A permanent RESPECT monument on the Trans-Canada Highway, became a new Montreal landmark for Canada’s 150th anniversary, Montreal’s 375th anniversary and the 100th anniversary of the Battle of Vimy Ridge. The monument is supported by community donations along with private and public grants.
The sculpture is called “The Return” and it depicts a World War II veteran who has come home from war with his arm extended offering a victory/peace sign. He has returned. He stands to remind us that for many who come home there is no victory. They have not found peace. They remain in the conflict where they were serving. They have not returned home. They should not be left behind.
Bronze statue of a WWII Soldier
Participation donor sign
Sited along a highly visible section of the Trans-Canada highway in Kirkland, Quebec.
Why a Monument?
To act as a permanent testament and memorial to honour the men and women who have served and sacrificed in their service to Canada and the promotion of peace around the world. The monument will also serve as a continuous reminder of our serving military and veterans suffering from PTS and homelessness.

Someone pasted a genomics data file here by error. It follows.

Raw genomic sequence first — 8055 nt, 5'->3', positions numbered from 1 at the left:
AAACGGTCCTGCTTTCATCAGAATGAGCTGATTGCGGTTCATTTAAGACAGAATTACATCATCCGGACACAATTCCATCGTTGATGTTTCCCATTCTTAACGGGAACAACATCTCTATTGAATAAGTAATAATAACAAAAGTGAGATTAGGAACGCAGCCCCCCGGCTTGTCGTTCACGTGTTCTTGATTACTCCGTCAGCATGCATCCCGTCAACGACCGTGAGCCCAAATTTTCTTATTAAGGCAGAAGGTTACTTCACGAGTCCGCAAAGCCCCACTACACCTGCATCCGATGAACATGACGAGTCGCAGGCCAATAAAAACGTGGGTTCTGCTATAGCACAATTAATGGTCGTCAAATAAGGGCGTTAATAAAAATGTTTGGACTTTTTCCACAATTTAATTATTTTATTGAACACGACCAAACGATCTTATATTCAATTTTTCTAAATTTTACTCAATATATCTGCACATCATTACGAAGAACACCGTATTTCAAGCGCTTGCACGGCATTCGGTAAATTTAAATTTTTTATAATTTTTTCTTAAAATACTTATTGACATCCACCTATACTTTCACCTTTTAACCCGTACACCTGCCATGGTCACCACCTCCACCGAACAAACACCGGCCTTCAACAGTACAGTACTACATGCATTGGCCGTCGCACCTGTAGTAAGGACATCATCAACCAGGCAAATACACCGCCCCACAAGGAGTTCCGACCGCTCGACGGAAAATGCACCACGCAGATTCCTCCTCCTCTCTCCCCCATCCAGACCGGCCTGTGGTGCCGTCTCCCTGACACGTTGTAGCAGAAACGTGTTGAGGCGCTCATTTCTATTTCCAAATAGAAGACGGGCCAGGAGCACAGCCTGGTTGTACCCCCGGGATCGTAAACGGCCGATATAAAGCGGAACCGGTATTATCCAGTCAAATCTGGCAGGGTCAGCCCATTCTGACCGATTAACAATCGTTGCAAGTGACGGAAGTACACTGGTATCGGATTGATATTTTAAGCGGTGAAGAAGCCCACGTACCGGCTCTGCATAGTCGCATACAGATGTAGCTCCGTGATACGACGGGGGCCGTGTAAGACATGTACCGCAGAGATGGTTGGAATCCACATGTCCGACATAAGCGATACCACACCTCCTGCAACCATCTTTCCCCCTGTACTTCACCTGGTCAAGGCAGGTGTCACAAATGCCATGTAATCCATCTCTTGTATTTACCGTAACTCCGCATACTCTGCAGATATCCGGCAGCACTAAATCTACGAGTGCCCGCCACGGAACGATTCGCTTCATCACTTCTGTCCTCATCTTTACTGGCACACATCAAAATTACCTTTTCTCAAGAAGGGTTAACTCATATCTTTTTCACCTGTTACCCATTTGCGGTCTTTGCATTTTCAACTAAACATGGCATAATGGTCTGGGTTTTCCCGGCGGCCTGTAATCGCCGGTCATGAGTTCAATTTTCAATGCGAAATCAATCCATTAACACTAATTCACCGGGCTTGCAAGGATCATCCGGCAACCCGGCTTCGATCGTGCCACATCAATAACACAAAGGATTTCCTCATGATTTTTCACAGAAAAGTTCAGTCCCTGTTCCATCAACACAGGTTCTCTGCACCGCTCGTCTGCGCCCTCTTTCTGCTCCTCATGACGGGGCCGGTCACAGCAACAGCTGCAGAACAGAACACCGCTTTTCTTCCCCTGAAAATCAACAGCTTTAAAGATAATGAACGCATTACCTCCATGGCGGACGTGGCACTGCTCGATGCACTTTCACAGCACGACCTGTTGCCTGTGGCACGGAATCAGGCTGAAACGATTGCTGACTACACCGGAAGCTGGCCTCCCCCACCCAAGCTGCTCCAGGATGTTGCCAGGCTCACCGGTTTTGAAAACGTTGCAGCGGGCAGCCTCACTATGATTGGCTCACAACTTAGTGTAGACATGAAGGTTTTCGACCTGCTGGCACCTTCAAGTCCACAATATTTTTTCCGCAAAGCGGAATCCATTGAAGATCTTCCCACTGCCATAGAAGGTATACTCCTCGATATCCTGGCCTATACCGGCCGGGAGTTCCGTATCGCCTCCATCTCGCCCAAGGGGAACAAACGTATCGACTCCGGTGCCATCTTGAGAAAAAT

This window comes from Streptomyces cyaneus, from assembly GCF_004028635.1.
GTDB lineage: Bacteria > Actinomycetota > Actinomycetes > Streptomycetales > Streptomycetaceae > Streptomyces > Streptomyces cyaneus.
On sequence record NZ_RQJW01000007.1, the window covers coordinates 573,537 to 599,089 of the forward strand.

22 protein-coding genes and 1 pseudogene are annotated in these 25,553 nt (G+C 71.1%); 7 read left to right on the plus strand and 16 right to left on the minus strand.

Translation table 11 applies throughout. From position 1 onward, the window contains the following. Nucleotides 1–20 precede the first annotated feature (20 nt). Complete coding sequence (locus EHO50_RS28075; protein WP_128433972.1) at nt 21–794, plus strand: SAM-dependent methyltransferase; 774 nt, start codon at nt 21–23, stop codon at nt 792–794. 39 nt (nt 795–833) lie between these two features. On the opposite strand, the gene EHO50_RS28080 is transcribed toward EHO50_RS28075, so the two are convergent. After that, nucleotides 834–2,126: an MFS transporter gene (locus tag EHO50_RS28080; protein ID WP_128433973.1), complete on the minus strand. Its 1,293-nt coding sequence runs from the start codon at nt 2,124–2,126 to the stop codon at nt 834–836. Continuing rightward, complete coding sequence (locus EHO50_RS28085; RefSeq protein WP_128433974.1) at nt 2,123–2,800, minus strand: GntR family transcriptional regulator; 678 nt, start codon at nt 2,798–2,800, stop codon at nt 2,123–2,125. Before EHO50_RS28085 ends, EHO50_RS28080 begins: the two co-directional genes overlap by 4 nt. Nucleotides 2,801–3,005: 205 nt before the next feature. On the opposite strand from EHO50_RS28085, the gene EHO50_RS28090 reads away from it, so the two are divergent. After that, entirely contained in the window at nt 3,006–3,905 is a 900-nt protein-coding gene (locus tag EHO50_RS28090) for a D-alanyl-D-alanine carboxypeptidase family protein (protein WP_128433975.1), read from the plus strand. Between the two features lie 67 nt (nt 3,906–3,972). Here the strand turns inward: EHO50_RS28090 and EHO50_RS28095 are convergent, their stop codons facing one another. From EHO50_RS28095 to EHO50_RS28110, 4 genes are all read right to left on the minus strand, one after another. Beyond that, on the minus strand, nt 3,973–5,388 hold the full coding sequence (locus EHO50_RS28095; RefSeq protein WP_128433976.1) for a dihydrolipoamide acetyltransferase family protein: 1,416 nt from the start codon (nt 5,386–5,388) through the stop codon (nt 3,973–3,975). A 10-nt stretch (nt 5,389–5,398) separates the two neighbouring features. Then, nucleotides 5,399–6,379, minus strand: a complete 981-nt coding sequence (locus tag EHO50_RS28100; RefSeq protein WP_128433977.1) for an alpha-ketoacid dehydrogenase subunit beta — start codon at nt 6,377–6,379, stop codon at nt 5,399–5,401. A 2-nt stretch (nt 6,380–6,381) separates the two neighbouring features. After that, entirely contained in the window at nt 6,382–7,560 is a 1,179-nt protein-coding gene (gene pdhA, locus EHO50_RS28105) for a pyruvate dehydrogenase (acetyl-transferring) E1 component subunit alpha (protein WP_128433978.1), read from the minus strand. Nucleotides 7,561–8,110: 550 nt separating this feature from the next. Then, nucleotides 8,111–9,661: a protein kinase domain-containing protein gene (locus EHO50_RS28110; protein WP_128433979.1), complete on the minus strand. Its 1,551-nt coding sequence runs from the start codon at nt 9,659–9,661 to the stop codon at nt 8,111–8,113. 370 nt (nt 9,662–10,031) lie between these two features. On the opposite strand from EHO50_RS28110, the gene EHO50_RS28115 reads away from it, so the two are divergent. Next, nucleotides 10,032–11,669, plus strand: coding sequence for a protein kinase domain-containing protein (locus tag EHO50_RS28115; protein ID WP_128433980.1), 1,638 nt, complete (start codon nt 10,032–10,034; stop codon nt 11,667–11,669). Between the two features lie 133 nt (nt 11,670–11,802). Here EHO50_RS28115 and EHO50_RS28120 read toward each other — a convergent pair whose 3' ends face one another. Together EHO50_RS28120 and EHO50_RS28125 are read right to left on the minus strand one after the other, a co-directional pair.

About the Artist
Colonel (Canadian Armed Forces, Retired) Andre D. Gauthier OMM, CD, is a Canadian monument sculptor and designer in various materials including bronze casting.
The Royal Military College of Canada Gauthier Collection consists of 60 sculptures. His works are found in military and private collections in Canada, the United States and internationally. Military units have presented his sculptures to cities with which they have had a long association. His works have been presented to a member of the British Royal Family, the Governor General of Canada, two Canadian Prime Ministers, Canadian Cabinet Ministers and dozens of visiting foreign dignitaries. Five of his works are in the permanent art collection of the Canadian War Museum (Ottawa, Canada).
Commemoration and Appreciation
The monument commemorates the past service of the men and women of our Canadian Armed Forces and those who serve today. It honours the sacrifice of those we have lost, those who have been injured and the families whose lives have been forever changed. It stands for the respect of those who continue to suffer long after the conflict is over and their duty is done. It creates awareness and serves as a continuous reminder of our serving military and veterans that suffer from PTSD and homelessness.